King Rama appears to have thoroughly enjoyed his visits to Indonesia. He stayed at the best hotels such as the Hotel des Indes in Jakarta, the hotels Homann and Preanger in Bandung, and Bellevue in Bogor from which he had lovely views of the jungle. He considered the food and cleanliness at the Hotel Homann below par, giving it a 4th class rating. He also derived pleasure from the many Dutch clubs where he frequently dined. The Sala Sahathai Samakhom building that he built in the Grand Palace complex is a copy of the Club Concordia in Batavia.
The King enjoyed fruit such as rambutans and jambu mawar or rose apples (now a rare fruit) and when he arrived in Tosari the Resident gave him a basket of peaches which most Indonesians would be surprised to know can even grow in Indonesia. The Dutch were good gardeners and agriculturists and the King loved the Bogor Botanical Gardens where so much work was carried out with regard to new plantation plants such as coffee, tea and cinchona for malaria. He had a very warm relationship with its director, Dr Treub. When King Rama V visited it in 1901 he was presented with six spotted deer from the Bogor Palace and the King was delighted with the night-flowering lotus that was the centre piece of the Governor General’s dining table and gradually began to bloom as the night wore on. Later he brought back many workers and gardeners from Java to Thailand. Thailand is now known for its excellent agricultural policies nurtured by the Thai kings which have produced the best fruit many of which originated from Indonesia.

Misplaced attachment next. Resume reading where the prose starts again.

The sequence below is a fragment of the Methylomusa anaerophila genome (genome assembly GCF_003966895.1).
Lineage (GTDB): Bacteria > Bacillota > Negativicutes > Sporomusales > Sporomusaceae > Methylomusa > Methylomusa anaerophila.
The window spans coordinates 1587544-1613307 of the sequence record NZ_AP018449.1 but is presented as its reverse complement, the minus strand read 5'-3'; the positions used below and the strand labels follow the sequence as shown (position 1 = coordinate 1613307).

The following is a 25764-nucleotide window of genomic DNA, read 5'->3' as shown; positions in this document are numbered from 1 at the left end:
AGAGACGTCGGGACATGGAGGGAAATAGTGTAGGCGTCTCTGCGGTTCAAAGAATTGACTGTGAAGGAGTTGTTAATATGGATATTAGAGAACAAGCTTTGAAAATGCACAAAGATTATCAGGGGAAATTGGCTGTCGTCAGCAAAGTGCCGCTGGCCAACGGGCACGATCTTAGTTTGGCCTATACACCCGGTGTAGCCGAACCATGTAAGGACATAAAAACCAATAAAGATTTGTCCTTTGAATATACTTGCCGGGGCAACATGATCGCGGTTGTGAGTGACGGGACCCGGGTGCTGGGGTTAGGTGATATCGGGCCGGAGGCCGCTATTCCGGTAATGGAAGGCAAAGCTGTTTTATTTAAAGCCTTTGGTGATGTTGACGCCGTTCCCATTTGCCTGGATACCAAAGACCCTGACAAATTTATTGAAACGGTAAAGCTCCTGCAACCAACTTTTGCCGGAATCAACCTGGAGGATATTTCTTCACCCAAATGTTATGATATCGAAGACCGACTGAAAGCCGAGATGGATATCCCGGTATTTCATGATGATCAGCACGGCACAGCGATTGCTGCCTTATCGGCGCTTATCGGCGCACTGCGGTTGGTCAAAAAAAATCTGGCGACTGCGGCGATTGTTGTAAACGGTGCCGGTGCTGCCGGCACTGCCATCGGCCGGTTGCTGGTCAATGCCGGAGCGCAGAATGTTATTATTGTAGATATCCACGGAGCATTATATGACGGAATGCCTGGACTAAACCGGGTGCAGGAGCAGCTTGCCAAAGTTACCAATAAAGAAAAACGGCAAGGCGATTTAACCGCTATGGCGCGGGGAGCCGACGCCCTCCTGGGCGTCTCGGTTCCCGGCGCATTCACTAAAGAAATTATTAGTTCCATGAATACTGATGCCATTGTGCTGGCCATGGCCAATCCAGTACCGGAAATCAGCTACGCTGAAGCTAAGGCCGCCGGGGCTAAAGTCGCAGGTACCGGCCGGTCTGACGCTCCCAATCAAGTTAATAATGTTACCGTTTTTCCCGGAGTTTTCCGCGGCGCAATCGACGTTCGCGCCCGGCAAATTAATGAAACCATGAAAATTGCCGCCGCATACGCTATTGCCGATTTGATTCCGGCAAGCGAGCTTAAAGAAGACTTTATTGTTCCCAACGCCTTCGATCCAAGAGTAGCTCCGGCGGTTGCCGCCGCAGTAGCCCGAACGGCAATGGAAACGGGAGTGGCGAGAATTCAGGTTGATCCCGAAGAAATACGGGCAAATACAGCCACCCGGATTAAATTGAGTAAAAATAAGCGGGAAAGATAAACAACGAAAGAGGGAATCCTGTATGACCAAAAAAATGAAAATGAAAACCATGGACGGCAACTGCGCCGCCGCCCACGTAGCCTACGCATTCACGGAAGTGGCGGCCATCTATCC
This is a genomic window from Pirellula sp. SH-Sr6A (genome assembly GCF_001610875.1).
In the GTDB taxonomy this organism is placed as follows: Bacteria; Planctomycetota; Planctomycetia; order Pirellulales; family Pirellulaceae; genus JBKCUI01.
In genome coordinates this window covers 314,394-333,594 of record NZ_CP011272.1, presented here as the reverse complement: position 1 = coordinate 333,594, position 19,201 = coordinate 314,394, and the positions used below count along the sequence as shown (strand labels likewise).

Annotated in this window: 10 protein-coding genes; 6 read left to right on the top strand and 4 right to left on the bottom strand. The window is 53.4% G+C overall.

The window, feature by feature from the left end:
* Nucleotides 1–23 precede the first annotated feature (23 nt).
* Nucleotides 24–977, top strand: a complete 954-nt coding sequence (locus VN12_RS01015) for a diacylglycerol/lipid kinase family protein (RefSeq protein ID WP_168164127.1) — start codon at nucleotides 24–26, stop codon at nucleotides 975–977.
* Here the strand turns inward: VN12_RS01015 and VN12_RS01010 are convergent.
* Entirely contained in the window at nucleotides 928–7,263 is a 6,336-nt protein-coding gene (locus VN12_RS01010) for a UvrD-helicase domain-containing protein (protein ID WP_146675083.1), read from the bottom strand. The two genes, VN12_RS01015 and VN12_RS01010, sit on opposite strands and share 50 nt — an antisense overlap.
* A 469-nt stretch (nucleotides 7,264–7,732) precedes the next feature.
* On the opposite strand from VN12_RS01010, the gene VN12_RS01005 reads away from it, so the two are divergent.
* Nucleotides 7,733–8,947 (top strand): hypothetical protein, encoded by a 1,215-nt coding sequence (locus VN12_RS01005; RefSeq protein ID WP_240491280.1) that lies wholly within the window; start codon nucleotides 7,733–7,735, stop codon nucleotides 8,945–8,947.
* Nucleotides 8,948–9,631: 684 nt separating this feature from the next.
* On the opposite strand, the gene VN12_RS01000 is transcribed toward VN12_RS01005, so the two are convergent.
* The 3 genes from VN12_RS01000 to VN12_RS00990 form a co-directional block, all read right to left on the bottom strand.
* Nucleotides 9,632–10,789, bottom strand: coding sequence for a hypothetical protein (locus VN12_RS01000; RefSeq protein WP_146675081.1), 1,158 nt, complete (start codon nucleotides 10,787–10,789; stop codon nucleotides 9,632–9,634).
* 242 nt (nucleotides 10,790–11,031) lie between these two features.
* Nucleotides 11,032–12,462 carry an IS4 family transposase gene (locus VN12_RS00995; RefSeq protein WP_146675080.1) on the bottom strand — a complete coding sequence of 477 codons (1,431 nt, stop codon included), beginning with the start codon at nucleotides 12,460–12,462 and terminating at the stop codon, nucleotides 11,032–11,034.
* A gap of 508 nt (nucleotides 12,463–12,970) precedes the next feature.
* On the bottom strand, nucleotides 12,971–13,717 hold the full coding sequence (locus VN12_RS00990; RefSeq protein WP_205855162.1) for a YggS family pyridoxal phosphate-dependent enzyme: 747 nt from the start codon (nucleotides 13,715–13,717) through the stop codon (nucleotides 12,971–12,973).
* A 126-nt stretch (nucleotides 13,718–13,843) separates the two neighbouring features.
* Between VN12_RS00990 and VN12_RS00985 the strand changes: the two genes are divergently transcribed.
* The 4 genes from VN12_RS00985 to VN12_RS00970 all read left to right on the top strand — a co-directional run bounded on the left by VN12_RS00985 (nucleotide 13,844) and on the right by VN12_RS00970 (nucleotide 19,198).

As a Buddhist King Rama was deeply interested in the Borobodur and also Prambanan (for the Ramayana and Mahabharata are of course Hindu epics that are well known in Thailand). He took home four Buddha statues from Borobodur that now have places of honour at the Phra Mondop in the Grand Palace complex. Although the Buddha statues he admired most were those in Candi Mendut. If those were sent to Siam a new temple would be built for them. He knew the head of the Netherlands Indies Archaeological Society, Dr Groneman. When he first saw Borobodur he wrote that it was not possible to describe it in words, that it would be better to see it from pictures but even those would not be as marvelous as seeing it with one’s own eyes. Dr Groneman believed that the Buddha statues there were Mahayana because Buddhism in Java was the same as in China but the King convinced him that they were of Indian influence. On his third trip when they visited Prambana, he commented that Dr Groneman could have given a good presentation “but it was no fun this time because he had become my student so there was nothing on which to disagree with each other.”
King Rama V was committed to progress and reform and it is one of the reasons he visited so many countries. However, modernization did not mean becoming a Westerner. He said, “We must try to imitate what is good elsewhere, and at the same time not only to keep but to develop what is good and worthy of respect in our own national character and institutions”. His visits to Java for which he expressed much warmth created one of the links between two important ASEAN nations, i. e. Thailand and Indonesia. At the end of his second trip King Rama V wrote of the people who had shown him such generosity, warmth and hospitality, “They made me happy while away from my homeland… It is a memory that I shall always cherish with appreciation and satisfaction for the rest of my life.” (Tamalia Alisjahbana)